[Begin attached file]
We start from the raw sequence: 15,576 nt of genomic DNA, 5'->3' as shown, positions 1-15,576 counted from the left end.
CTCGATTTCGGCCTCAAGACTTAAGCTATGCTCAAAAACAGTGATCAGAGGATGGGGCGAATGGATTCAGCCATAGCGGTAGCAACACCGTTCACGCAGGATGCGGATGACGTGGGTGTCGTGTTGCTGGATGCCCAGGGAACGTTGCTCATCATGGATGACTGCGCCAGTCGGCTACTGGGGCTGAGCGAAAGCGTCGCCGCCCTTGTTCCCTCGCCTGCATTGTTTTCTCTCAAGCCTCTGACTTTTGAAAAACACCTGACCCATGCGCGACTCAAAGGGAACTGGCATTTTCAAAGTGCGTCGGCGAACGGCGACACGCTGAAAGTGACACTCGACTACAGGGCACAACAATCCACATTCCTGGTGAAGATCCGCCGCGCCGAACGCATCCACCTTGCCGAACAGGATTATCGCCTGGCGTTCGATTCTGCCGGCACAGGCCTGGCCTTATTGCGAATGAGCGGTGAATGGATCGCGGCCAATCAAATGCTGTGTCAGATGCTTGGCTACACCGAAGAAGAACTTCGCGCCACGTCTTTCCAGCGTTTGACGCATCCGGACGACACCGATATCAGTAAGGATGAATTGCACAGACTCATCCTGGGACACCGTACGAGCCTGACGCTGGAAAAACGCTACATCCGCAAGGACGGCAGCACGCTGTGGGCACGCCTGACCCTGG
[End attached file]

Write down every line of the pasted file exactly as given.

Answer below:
We start from the raw sequence: 15,576 nt of genomic DNA, 5'->3' as shown, positions 1-15,576 counted from the left end.
CTCGATTTCGGCCTCAAGACTTAAGCTATGCTCAAAAACAGTGATCAGAGGATGGGGCGAATGGATTCAGCCATAGCGGTAGCAACACCGTTCACGCAGGATGCGGATGACGTGGGTGTCGTGTTGCTGGATGCCCAGGGAACGTTGCTCATCATGGATGACTGCGCCAGTCGGCTACTGGGGCTGAGCGAAAGCGTCGCCGCCCTTGTTCCCTCGCCTGCATTGTTTTCTCTCAAGCCTCTGACTTTTGAAAAACACCTGACCCATGCGCGACTCAAAGGGAACTGGCATTTTCAAAGTGCGTCGGCGAACGGCGACACGCTGAAAGTGACACTCGACTACAGGGCACAACAATCCACATTCCTGGTGAAGATCCGCCGCGCCGAACGCATCCACCTTGCCGAACAGGATTATCGCCTGGCGTTCGATTCTGCCGGCACAGGCCTGGCCTTATTGCGAATGAGCGGTGAATGGATCGCGGCCAATCAAATGCTGTGTCAGATGCTTGGCTACACCGAAGAAGAACTTCGCGCCACGTCTTTCCAGCGTTTGACGCATCCGGACGACACCGATATCAGTAAGGATGAATTGCACAGACTCATCCTGGGACACCGTACGAGCCTGACGCTGGAAAAACGCTACATCCGCAAGGACGGCAGCACGCTGTGGGCACGCCTGACCCTGG